The Protein Dilemma (Part 3 of 3) – Vince Gironda to Gene Mozēe (1995)

This week, we present the third and final part of the Gironda/Mozēe manuscript on protein, dated 1995 and apparently unpublished. The first and second parts were posted over the last couple of weeks. Thank you for joining us on this journey back through a previously lost piece of “iron game” history. In this section, Vince Gironda continued to promote a more holistic approach to nutrition, cautioning against over-consumption of protein.

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A vintage print of the writer Gene Mozēe in is prime, in the 1960s. Click to enlarge (will open in new window/tab)

Manuscript excerpt: Continue reading

The Protein Dilemma (Part 2 of 3) – Vince Gironda to Gene Mozēe (1995)

Today we continue with the second part of the Gironda/Mozēe article which was started last week with Part 1. Here, as transcribed by Gene Mozēe, physique development expert Vince Gironda recommends periodic consumption of only vegetables, as well as intake of raw animal proteins such as meat and milk. It should be noted that current health experts would likely advise strongly against the latter.

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Vince Gironda as he appeared at over sixty years old. Click to enlarge (appears in new window/tab

Manuscript excerpt: Continue reading

The Protein Dilemma (Part 1 of 3) – Vince Gironda to Gene Mozēe (1995)

We present another FOUNDATIONS OF IRON exclusive feature, to be posted in three parts over the next couple of weeks. Now available here in electronic format for online reading for the very first time, this article describes some insights on protein made by the “Iron Guru” Vince Gironda in his later years, and transcribed by Gene Mozēe, who was a participant in the iron game as well as a prolific fitness writer and photographer for decades. Mozēe’s articles could be found in Muscle Builder, Iron Man, and other magazines. Gene Mozēe passed away on July 4, 2017, at eighty-two years of age. This article was obtained in the form of a rare manuscript, which must have been originally sourced at some point from the late Mr. Mozēe’s papers. This article shows how Vince Gironda’s views on fitness nutrition evolved over the years, as it reflects a more cautious approach to protein consumption than the high intake which was promoted in some of Gironda’s earlier writings.

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Gene Mozēe (right) with Don Howorth in the 1960s.

Click to enlarge (will open in new window/tab)

Manuscript excerpt: Continue reading

Say Hi to Vince Gironda (1978)

In a FOUNDATIONS OF IRON exclusive, today’s post presents a profile of the “Iron Guru” Vince Gironda and his gym and training methods, which originally appeared in the March 1978 issue of the now-defunct magazine Inside Kung-Fu. This is the first time that this article has ever been reproduced in electronic format for today’s online fitness community!

In the field of physical culture, Gironda is remembered for training competitive bodybuilders, as well as Hollywood stars who needed to get into proper shape for movie or television roles. This was carried out at Vince’s Gym, which he operated in North Hollywood from the 1940s to the 1990s. He is also remembered for ideas which were not always in line with the mainstream thinking within bodybuilding. Nevertheless, both his weight training and nutritional information proved very useful to many physique champions and movie stars.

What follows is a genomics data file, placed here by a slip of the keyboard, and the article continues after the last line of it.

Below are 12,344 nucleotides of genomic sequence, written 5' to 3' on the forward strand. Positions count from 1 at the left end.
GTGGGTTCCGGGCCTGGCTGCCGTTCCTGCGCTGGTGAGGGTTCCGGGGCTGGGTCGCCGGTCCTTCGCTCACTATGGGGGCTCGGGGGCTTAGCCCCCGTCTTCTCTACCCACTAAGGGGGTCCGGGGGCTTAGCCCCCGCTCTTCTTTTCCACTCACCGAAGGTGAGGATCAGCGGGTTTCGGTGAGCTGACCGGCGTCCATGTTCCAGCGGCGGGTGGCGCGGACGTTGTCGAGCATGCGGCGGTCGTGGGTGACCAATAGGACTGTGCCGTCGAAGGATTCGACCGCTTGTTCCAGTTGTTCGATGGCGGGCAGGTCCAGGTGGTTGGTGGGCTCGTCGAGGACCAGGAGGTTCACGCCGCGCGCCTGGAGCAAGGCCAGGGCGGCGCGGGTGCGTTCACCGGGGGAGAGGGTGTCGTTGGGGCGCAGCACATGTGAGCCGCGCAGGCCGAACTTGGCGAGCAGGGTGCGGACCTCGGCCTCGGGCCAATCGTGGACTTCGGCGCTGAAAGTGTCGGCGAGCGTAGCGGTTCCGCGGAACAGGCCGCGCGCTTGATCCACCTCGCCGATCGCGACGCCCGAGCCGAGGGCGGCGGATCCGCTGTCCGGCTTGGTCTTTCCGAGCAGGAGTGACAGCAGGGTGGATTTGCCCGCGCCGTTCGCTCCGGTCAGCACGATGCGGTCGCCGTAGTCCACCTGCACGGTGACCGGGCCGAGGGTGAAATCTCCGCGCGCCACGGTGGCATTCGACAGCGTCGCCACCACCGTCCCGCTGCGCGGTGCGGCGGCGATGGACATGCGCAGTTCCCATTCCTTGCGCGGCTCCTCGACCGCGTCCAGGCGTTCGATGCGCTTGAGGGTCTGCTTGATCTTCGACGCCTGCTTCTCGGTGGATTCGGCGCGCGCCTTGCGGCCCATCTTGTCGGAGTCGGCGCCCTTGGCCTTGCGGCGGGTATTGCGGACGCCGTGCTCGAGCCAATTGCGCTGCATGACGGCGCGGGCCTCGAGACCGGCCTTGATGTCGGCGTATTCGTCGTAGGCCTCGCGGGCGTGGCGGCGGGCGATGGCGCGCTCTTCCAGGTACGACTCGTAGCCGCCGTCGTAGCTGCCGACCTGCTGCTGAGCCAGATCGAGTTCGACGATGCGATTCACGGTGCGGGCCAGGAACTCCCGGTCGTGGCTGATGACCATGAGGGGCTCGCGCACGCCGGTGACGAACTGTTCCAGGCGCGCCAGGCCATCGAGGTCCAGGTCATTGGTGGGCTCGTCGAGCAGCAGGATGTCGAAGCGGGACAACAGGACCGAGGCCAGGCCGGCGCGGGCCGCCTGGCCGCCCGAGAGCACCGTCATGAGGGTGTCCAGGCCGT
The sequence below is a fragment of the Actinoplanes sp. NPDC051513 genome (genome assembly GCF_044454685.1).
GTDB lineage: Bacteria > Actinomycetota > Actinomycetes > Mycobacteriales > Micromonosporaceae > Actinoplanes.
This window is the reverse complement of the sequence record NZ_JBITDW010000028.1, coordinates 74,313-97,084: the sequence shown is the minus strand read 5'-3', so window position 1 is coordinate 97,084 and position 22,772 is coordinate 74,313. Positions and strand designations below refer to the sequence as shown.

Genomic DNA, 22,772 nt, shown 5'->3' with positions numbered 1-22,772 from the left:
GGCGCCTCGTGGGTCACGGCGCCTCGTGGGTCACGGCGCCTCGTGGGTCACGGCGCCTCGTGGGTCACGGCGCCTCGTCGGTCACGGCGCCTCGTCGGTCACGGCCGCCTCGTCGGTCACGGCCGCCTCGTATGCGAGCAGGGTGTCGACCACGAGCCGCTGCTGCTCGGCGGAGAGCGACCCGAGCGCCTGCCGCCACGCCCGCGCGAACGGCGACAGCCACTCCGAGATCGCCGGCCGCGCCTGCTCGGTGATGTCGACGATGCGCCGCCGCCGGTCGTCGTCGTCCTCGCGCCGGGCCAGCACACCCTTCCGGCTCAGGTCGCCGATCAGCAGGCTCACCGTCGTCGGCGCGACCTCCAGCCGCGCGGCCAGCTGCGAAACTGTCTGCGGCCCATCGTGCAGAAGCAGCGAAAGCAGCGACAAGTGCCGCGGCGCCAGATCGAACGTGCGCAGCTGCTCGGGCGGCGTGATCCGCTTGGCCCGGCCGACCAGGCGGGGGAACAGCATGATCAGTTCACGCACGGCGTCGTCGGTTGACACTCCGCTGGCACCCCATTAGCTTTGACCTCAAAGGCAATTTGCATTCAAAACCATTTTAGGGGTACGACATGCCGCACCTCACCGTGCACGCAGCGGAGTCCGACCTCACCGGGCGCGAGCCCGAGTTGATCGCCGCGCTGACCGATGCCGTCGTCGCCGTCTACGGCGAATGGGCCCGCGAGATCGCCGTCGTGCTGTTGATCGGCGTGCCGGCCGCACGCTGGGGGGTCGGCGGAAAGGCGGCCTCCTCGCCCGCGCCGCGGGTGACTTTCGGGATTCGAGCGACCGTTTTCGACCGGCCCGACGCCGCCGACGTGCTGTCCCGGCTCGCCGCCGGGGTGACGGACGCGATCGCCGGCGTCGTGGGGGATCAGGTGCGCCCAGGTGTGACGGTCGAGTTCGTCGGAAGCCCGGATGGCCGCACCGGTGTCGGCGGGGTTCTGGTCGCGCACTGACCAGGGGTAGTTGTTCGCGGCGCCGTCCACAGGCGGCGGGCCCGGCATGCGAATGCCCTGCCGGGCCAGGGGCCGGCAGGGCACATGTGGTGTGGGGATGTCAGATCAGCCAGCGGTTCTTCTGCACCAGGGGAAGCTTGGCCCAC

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Vince Gironda in superb condition at over sixty years of age, in a photo which accompanied the article below. Click to enlarge (appears in new window/tab).

What might not be quite as well-remembered is that Gironda also occasionally gave training advice specific to sports activities. This is highlighted in the article below, which applies Gironda’s methods to martial artists. Gironda also dispensed training information for such diverse areas as arm wrestling, caber tossing, and even powerlifting.

Further reading, an online archive of many of Vince Gironda’s writings: http://www.ironguru.com

Magazine Excerpt: Continue reading

What the Weight Trainer Should Eat [Part 4] – Richard Alan (1956)

At last, here is the final part of 1950s physique athlete Richard Alan’s overview of food types, as it originally appeared in his 1956 booklet Nutrition and Recipes for Progressive Resistance Exercise. The last excerpt that we featured from this chapter dealt extensively with dairy products. In this final section, Alan described additional animal protein sources, as well as fats, sugars, and water.

Booklet Excerpt:

7. Eggs. Eggs are rich in protein, iron, and phosphorus. The efficiency of the protein is very good, being a value between the protein of milk and that of meat. I recommend eating from one to six every day. I personally eat four eggs every day, usually eating them in the form of a health drink. Experts claim that cooked eggs are easier to digest, but I don’t feel there is that much difference to warrant eating them cooked instead of eating them in a health drink. A properly made health drink is very delicious, and as we’ll find out later, this is very important to good digestion and assimilation. Continue reading